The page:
surfaces undergo large rotations. The hard contact option is used for the normal direction while
a friction coefficient of 0.45 [7] is adopted to define the interaction in the tangential directions.
The bearing plate (Fig. 2) is modeled using the 8-node continuum element C3D8. The interaction
between the bearing plate and the steel tube is modeled in the same manner as that for the base
plate and the steel tube. The bottom surface of the bearing plate is defined as the master surface
and the top corner region of the steel tube is defined as the slave surface. In the FE model,
loading is applied at the top four corners of the bearing plate by prescribing vertical
displacements.
The measured material properties given in Table 1 are used for the steel tube. The Poissons ratio
is taken to be 0.3. Engineering stresses and strains were transferred to true stresses and true
plastic strains to define the plastic part of the steel behavior. More details of the FE modeling
procedure of bare steel tubes subjected to an end bearing load including the constitutive modeling
of steel, the contact behavior and the selection of element type and size are available in Ref. [8].

The CFRP plates are treated as an orthotropic material. The elastic modulus in the fiber direction
(E3) was determined to be 300 GPa based on a nominal thickness of 1.4 mm according to the
manufacturers data while the elastic moduli of the other two directions (E1, E2), the Poissons
ratios and the shear moduli were assumed the following values based on the results of Deng et al.
[9]: E1=E2=10 GPa, 12=0.3, 13=23=0.0058, G12=3.7 GPa and G13=G23 =26.5 GPa. The CFRP
plates are modeled using the general purpose shell element S4R with reduced integration.
The adhesive layer is modeled using the 3D cohesive element COH3D8. The adhesive surfaces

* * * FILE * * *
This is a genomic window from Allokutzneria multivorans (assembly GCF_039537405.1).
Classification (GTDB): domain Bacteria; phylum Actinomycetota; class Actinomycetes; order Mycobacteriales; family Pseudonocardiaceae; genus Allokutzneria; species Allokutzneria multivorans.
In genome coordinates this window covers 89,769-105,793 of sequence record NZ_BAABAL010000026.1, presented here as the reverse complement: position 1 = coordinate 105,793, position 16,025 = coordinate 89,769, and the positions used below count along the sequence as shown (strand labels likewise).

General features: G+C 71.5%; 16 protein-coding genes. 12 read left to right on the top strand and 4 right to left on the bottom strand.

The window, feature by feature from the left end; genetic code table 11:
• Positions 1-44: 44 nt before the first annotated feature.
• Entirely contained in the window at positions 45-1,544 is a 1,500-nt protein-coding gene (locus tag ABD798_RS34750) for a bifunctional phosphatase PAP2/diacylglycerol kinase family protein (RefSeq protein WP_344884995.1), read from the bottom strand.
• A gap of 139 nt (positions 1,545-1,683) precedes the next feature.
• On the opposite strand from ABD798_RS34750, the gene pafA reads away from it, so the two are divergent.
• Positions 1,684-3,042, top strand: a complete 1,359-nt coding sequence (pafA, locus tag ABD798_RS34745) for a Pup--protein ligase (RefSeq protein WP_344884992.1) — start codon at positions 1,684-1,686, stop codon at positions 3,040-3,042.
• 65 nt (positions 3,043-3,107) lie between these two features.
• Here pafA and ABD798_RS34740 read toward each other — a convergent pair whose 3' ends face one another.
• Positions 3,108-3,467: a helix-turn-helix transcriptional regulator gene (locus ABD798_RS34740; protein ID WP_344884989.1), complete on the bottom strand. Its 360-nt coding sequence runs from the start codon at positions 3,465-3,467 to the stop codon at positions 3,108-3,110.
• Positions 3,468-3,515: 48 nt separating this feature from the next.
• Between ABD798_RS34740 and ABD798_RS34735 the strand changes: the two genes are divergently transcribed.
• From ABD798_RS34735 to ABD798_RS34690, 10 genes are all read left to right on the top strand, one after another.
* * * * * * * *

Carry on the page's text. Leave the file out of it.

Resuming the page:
are connected to the CFRP plate and the steel tube web using tie constraints. The cohesive law
proposed by Fernando [8] is adopted to represent the constitutive behavior of the adhesive layer.
The cohesive law considers the effect of interaction between mode I loading and mode II loading
on damage propagation within the adhesive: damage initiation is defined using a quadratic
strength criterion, and damage evolution is defined using a linear fracture energy-based criterion,
both of which take account of mixed-model loading [8]. The mode I fracture energy is assumed
to be equal to the tensile strain energy. The traction-separation behavior is assumed to be bi-linear
for both mode I and mode II loading. The parameters of the traction-separation curves used in FE
modeling are summarized in Table 2. The parameters for the mode II bond-slip curve were
deduced from the bi-linear bond-slip model which was proposed by Fernando [8] based on a
comprehensive experimental study and has been shown to provide accurate predictions of the
bond behavior of CFRP-to-steel bonded joints subjected to mode II loading.
Table 2. Traction-separation parameters for different adhesives
Gf
max /max 1
Adhesive
Mode
(MPa)
(mm) (N/mm)
0.002 0.041
I
22.34
Sika 30
0
0.001 1.031
II
20.11
0.006 0.106
I
31.28
Sika 330
0.070 7.056
II
28.15

max: peak normal bond stress; max: peak shear bond stress; 1: separation/slip at peak bond stress,
Gf: interfacial fracture energy
2.3 Mesh Convergence Study
A mesh convergence study was conducted, arriving at an appropriate mesh for the finite element
model adopted in the present study; more details of the mesh convergence study of the bare steel
tube are not presented here but are available in Ref. [8]. This mesh, as shown in Fig. 3, was found
by testing several different meshes to be fine enough in the sense that further mesh refinement
leads to insignificant changes in the predicted ultimate load. 10 elements were selected to model
each corner based on results obtained from the use of 2, 4, 6, 8, 9, 10 and 11 elements; 200
elements were used over the height of the web based on the results obtained from the use of 100,
150, 200, 250 elements.
Corner region
Finer mesh on the
web near the corner
region
200 elements on
the rest of the web
height
Figure 3. Details of the FE mesh

3. Results and Discussions

30

20
18
16
14
12
10
8
6
4
2
0

End bearing load (kN)

End bearing load (kN)

Results from numerical simulations conducted using the FE model described above are presented
in this section for comparison with the experimental results. The predicted load-displacement
curves are compared with the experimental curves in Fig. 4. The displacement in both the
experimental curves and the FE curves are the average vertical displacement of the bearing plate,
while the load is the total load acting the bearing plate. The FE model provides accurate
predictions for the bare steel tube (Fig. 4a); the post-failure branch of the predicted curve
descends more quickly than the experimental curve, which is attributed to the rotational restraint
provided by the loading head to the semi-circular loading block during the experiment (Fig. 1b)
[8]; due to this restraint, the semi-circular block in the laboratory test did not rotate as much about